Italy’s National Commission for UNESCO has applied for UNESCO World Heritage status for its famous sparkling wine, Prosecco – specifically, for the hills of the Prosecco-producing towns of Conegliano and Valdobbiadene. If the UNESCO headquarters in Paris approve the proposal in 2018, the northern Italian region would be among just nine other wine-producing regions with World Heritage status, out of about 1,000 wine regions worldwide.
Most widely known as the sparkling ingredient in a Bellini or spritz cocktail, Prosecco comes in three varietals: spumante (sparkling), frizzante (semi-sparkling) or tranquillante (still). It is made primarily from Glera grapes, but can contain up to 15% of various other white grape varieties, such as Chardonnay and Pinot Grigio grapes.
Like Champagne, which comes from the eponymous region of France, Prosecco and its production are legally protected under EU law with DOC (Denominazione d’Origine Controllata) and the higher DOCG (Denominazione d’Origine Controllata e Garantita) status, which dictate the region of production and standards products must adhere to.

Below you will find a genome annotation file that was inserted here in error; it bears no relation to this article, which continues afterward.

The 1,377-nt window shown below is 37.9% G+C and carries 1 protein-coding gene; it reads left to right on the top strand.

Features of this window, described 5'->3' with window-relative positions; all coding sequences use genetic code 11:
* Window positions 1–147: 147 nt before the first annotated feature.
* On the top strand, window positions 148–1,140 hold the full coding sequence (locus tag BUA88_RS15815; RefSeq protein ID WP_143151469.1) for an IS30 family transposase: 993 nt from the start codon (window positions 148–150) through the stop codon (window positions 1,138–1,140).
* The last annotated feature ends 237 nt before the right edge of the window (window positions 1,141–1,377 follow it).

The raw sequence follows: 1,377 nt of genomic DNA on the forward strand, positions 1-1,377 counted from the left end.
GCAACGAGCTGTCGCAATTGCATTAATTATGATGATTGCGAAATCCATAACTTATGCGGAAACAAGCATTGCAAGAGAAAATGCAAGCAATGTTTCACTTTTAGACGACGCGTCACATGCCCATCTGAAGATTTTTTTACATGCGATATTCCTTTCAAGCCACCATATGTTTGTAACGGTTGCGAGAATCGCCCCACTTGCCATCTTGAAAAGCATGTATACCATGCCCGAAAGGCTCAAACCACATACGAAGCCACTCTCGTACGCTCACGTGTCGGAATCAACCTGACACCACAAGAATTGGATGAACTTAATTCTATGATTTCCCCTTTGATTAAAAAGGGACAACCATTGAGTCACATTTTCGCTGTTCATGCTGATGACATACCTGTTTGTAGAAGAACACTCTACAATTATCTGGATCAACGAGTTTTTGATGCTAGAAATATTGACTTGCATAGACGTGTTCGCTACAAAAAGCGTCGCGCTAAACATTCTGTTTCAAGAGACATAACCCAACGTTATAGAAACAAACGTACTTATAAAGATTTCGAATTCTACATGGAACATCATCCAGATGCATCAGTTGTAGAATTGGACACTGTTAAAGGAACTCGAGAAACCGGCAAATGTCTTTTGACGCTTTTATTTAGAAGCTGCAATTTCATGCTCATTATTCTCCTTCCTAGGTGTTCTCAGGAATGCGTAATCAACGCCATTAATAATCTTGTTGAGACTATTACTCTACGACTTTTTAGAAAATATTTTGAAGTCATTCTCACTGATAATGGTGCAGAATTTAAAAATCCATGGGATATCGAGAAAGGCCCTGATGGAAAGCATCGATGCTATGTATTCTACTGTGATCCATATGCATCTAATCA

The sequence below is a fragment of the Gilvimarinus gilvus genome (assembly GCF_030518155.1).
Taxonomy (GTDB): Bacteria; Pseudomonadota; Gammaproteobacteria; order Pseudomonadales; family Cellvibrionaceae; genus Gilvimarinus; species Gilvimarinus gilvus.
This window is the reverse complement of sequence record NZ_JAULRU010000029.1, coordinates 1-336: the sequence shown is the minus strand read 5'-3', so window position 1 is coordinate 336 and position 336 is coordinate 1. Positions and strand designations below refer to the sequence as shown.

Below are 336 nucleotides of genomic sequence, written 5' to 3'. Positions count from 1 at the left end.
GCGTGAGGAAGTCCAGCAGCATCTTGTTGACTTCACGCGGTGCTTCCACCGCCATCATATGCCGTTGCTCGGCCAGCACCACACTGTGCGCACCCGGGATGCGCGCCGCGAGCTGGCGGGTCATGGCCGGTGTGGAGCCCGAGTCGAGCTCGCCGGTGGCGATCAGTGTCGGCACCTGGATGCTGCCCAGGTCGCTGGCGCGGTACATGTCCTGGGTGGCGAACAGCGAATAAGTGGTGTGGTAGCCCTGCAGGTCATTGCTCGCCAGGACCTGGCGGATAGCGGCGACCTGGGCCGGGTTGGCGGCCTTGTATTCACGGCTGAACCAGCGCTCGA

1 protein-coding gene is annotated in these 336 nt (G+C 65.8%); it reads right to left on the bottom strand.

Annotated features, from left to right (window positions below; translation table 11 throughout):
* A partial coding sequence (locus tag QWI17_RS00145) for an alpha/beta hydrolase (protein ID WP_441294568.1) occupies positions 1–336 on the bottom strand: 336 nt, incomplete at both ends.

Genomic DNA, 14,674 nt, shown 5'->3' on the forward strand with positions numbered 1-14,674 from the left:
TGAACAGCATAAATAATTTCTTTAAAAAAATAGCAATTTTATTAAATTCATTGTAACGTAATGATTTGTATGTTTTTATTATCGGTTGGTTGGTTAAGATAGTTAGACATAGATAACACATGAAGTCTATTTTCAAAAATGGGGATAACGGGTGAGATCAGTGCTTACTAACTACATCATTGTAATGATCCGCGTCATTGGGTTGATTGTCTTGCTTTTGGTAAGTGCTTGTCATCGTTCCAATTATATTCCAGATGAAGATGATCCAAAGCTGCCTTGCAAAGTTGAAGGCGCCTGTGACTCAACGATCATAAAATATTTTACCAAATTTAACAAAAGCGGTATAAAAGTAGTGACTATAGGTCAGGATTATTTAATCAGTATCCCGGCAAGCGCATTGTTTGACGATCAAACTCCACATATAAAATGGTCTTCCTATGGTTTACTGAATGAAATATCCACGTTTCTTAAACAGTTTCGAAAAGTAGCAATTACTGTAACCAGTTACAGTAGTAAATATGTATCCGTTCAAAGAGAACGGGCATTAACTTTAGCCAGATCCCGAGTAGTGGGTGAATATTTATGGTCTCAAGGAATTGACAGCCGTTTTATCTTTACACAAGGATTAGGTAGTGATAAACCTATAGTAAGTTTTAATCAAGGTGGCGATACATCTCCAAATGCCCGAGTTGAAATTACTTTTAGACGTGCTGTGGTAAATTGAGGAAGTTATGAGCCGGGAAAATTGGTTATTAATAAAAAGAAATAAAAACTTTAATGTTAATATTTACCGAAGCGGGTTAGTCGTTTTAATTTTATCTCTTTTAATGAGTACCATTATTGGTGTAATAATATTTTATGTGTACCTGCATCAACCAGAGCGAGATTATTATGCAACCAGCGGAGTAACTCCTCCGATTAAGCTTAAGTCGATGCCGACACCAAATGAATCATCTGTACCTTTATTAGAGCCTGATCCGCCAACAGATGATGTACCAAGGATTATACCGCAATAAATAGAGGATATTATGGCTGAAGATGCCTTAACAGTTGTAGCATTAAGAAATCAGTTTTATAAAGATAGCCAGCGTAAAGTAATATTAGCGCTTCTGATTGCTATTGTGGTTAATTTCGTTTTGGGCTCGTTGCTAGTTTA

While Prosecco DOC is produced in nine provinces in Italy, Prosecco Superiore DOCG is only produced in 15 towns in the hills surrounding Conegliano and Valdobbiadene, an area totaling more than 20,000 hectares. Apart from its famous wine, the area has well-preserved ancient settlements and diverse geology that informs the flavor of the wine.
Italy’s current UNESCO wine regions are Pantelleria, an island off the coast of Sicily; and Piedmont, which produces the Barolo and Barbaresco varietals. The country’s 51 total UNESCO World Heritage sites are the most of any country.
By Kathy McCabe